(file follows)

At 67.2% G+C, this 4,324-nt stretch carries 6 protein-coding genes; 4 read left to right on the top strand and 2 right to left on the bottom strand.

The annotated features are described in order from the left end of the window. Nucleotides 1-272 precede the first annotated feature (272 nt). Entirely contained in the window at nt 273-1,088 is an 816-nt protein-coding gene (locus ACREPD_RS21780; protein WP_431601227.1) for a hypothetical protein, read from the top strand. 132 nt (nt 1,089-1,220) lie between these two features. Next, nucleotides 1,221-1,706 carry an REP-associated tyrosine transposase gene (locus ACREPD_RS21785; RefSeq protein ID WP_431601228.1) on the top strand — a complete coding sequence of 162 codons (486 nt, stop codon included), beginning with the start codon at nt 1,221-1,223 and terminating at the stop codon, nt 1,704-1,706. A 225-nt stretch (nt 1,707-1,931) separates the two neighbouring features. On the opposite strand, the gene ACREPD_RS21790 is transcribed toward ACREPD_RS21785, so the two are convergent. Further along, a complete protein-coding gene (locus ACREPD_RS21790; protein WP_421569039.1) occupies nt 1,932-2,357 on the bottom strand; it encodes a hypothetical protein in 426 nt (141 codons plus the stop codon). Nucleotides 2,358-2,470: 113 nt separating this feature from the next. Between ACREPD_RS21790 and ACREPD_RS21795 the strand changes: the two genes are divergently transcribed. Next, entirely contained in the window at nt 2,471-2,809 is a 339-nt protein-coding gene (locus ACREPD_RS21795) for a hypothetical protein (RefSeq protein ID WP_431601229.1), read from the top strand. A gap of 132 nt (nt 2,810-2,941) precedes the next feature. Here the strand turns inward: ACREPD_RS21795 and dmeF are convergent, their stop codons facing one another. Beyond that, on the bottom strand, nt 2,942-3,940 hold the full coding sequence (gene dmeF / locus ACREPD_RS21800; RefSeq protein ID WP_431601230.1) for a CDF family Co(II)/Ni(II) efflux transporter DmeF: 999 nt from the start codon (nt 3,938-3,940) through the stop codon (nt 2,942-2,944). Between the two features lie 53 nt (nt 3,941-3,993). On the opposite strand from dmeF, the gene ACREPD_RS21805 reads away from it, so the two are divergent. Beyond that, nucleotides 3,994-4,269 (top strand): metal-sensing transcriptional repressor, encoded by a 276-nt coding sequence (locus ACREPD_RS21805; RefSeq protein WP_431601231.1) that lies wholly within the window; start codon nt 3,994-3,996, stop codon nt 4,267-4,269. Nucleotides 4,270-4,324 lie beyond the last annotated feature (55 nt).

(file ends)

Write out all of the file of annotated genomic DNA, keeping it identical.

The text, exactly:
At 67.2% G+C, this 4,324-nt stretch carries 6 protein-coding genes; 4 read left to right on the top strand and 2 right to left on the bottom strand.

The annotated features are described in order from the left end of the window. Nucleotides 1-272 precede the first annotated feature (272 nt). Entirely contained in the window at nt 273-1,088 is an 816-nt protein-coding gene (locus ACREPD_RS21780; protein WP_431601227.1) for a hypothetical protein, read from the top strand. 132 nt (nt 1,089-1,220) lie between these two features. Next, nucleotides 1,221-1,706 carry an REP-associated tyrosine transposase gene (locus ACREPD_RS21785; RefSeq protein ID WP_431601228.1) on the top strand — a complete coding sequence of 162 codons (486 nt, stop codon included), beginning with the start codon at nt 1,221-1,223 and terminating at the stop codon, nt 1,704-1,706. A 225-nt stretch (nt 1,707-1,931) separates the two neighbouring features. On the opposite strand, the gene ACREPD_RS21790 is transcribed toward ACREPD_RS21785, so the two are convergent. Further along, a complete protein-coding gene (locus ACREPD_RS21790; protein WP_421569039.1) occupies nt 1,932-2,357 on the bottom strand; it encodes a hypothetical protein in 426 nt (141 codons plus the stop codon). Nucleotides 2,358-2,470: 113 nt separating this feature from the next. Between ACREPD_RS21790 and ACREPD_RS21795 the strand changes: the two genes are divergently transcribed. Next, entirely contained in the window at nt 2,471-2,809 is a 339-nt protein-coding gene (locus ACREPD_RS21795) for a hypothetical protein (RefSeq protein ID WP_431601229.1), read from the top strand. A gap of 132 nt (nt 2,810-2,941) precedes the next feature. Here the strand turns inward: ACREPD_RS21795 and dmeF are convergent, their stop codons facing one another. Beyond that, on the bottom strand, nt 2,942-3,940 hold the full coding sequence (gene dmeF / locus ACREPD_RS21800; RefSeq protein ID WP_431601230.1) for a CDF family Co(II)/Ni(II) efflux transporter DmeF: 999 nt from the start codon (nt 3,938-3,940) through the stop codon (nt 2,942-2,944). Between the two features lie 53 nt (nt 3,941-3,993). On the opposite strand from dmeF, the gene ACREPD_RS21805 reads away from it, so the two are divergent. Beyond that, nucleotides 3,994-4,269 (top strand): metal-sensing transcriptional repressor, encoded by a 276-nt coding sequence (locus ACREPD_RS21805; RefSeq protein WP_431601231.1) that lies wholly within the window; start codon nt 3,994-3,996, stop codon nt 4,267-4,269. Nucleotides 4,270-4,324 lie beyond the last annotated feature (55 nt).